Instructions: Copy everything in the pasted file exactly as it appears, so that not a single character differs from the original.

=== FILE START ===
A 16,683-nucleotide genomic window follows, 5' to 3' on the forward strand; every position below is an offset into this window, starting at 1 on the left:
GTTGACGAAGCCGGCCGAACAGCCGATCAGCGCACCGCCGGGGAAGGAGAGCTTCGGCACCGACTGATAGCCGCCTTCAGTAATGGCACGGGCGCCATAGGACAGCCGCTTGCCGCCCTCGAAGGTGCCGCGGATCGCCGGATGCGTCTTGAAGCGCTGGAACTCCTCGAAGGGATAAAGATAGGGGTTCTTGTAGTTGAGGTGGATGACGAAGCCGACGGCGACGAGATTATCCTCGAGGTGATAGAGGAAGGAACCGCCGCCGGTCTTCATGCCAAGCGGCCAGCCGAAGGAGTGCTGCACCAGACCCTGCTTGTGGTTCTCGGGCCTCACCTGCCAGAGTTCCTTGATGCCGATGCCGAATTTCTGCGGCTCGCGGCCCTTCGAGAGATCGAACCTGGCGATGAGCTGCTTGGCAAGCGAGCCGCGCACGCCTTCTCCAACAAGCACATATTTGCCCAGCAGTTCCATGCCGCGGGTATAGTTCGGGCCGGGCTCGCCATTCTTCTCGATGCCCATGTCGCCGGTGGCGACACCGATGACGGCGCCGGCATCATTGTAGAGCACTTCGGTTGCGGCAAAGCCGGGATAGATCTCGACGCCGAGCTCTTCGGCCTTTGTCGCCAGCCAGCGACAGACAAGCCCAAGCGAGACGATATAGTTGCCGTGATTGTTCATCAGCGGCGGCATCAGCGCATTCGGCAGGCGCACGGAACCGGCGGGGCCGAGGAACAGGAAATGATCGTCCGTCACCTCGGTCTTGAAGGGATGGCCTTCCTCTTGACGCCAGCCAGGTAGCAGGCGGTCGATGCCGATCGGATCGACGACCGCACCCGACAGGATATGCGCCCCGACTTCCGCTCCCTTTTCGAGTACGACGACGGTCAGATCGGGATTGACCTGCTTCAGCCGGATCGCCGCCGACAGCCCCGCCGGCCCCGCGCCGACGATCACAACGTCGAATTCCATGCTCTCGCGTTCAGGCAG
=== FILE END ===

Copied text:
A 16,683-nucleotide genomic window follows, 5' to 3' on the forward strand; every position below is an offset into this window, starting at 1 on the left:
GTTGACGAAGCCGGCCGAACAGCCGATCAGCGCACCGCCGGGGAAGGAGAGCTTCGGCACCGACTGATAGCCGCCTTCAGTAATGGCACGGGCGCCATAGGACAGCCGCTTGCCGCCCTCGAAGGTGCCGCGGATCGCCGGATGCGTCTTGAAGCGCTGGAACTCCTCGAAGGGATAAAGATAGGGGTTCTTGTAGTTGAGGTGGATGACGAAGCCGACGGCGACGAGATTATCCTCGAGGTGATAGAGGAAGGAACCGCCGCCGGTCTTCATGCCAAGCGGCCAGCCGAAGGAGTGCTGCACCAGACCCTGCTTGTGGTTCTCGGGCCTCACCTGCCAGAGTTCCTTGATGCCGATGCCGAATTTCTGCGGCTCGCGGCCCTTCGAGAGATCGAACCTGGCGATGAGCTGCTTGGCAAGCGAGCCGCGCACGCCTTCTCCAACAAGCACATATTTGCCCAGCAGTTCCATGCCGCGGGTATAGTTCGGGCCGGGCTCGCCATTCTTCTCGATGCCCATGTCGCCGGTGGCGACACCGATGACGGCGCCGGCATCATTGTAGAGCACTTCGGTTGCGGCAAAGCCGGGATAGATCTCGACGCCGAGCTCTTCGGCCTTTGTCGCCAGCCAGCGACAGACAAGCCCAAGCGAGACGATATAGTTGCCGTGATTGTTCATCAGCGGCGGCATCAGCGCATTCGGCAGGCGCACGGAACCGGCGGGGCCGAGGAACAGGAAATGATCGTCCGTCACCTCGGTCTTGAAGGGATGGCCTTCCTCTTGACGCCAGCCAGGTAGCAGGCGGTCGATGCCGATCGGATCGACGACCGCACCCGACAGGATATGCGCCCCGACTTCCGCTCCCTTTTCGAGTACGACGACGGTCAGATCGGGATTGACCTGCTTCAGCCGGATCGCCGCCGACAGCCCCGCCGGCCCCGCGCCGACGATCACAACGTCGAATTCCATGCTCTCGCGTTCAGGCAG